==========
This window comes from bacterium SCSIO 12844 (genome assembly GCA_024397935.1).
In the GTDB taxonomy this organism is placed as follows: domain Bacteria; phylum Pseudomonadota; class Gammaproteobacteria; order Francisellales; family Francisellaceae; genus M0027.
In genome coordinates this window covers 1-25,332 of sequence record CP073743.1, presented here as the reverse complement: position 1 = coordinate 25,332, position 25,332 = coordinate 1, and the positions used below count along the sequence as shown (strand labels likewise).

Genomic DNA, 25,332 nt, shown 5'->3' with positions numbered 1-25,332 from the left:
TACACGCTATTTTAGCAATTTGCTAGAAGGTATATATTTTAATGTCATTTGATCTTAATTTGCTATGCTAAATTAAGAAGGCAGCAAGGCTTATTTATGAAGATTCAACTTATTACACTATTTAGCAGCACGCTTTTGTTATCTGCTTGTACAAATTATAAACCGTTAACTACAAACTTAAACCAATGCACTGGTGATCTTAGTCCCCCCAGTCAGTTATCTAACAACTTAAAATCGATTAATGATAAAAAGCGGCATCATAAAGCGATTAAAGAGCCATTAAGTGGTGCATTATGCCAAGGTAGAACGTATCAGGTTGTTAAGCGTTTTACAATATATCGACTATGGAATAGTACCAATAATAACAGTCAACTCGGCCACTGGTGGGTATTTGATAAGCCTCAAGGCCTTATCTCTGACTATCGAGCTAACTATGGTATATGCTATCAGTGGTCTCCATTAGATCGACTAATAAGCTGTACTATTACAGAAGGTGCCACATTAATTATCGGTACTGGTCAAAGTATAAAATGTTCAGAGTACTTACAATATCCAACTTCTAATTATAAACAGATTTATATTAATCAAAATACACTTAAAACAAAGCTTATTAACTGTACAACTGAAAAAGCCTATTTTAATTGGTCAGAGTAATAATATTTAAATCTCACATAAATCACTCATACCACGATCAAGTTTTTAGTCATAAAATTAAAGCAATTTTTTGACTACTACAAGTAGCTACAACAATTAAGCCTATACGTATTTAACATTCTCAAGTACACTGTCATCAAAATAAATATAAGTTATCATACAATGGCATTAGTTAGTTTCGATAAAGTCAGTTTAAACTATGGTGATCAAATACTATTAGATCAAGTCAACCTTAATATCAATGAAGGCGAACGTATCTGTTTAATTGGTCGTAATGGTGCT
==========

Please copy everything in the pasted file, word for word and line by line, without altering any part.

This window comes from bacterium SCSIO 12844 (genome assembly GCA_024397935.1).
In the GTDB taxonomy this organism is placed as follows: domain Bacteria; phylum Pseudomonadota; class Gammaproteobacteria; order Francisellales; family Francisellaceae; genus M0027.
In genome coordinates this window covers 1-25,332 of sequence record CP073743.1, presented here as the reverse complement: position 1 = coordinate 25,332, position 25,332 = coordinate 1, and the positions used below count along the sequence as shown (strand labels likewise).

Genomic DNA, 25,332 nt, shown 5'->3' with positions numbered 1-25,332 from the left:
TACACGCTATTTTAGCAATTTGCTAGAAGGTATATATTTTAATGTCATTTGATCTTAATTTGCTATGCTAAATTAAGAAGGCAGCAAGGCTTATTTATGAAGATTCAACTTATTACACTATTTAGCAGCACGCTTTTGTTATCTGCTTGTACAAATTATAAACCGTTAACTACAAACTTAAACCAATGCACTGGTGATCTTAGTCCCCCCAGTCAGTTATCTAACAACTTAAAATCGATTAATGATAAAAAGCGGCATCATAAAGCGATTAAAGAGCCATTAAGTGGTGCATTATGCCAAGGTAGAACGTATCAGGTTGTTAAGCGTTTTACAATATATCGACTATGGAATAGTACCAATAATAACAGTCAACTCGGCCACTGGTGGGTATTTGATAAGCCTCAAGGCCTTATCTCTGACTATCGAGCTAACTATGGTATATGCTATCAGTGGTCTCCATTAGATCGACTAATAAGCTGTACTATTACAGAAGGTGCCACATTAATTATCGGTACTGGTCAAAGTATAAAATGTTCAGAGTACTTACAATATCCAACTTCTAATTATAAACAGATTTATATTAATCAAAATACACTTAAAACAAAGCTTATTAACTGTACAACTGAAAAAGCCTATTTTAATTGGTCAGAGTAATAATATTTAAATCTCACATAAATCACTCATACCACGATCAAGTTTTTAGTCATAAAATTAAAGCAATTTTTTGACTACTACAAGTAGCTACAACAATTAAGCCTATACGTATTTAACATTCTCAAGTACACTGTCATCAAAATAAATATAAGTTATCATACAATGGCATTAGTTAGTTTCGATAAAGTCAGTTTAAACTATGGTGATCAAATACTATTAGATCAAGTCAACCTTAATATCAATGAAGGCGAACGTATCTGTTTAATTGGTCGTAATGGTGCT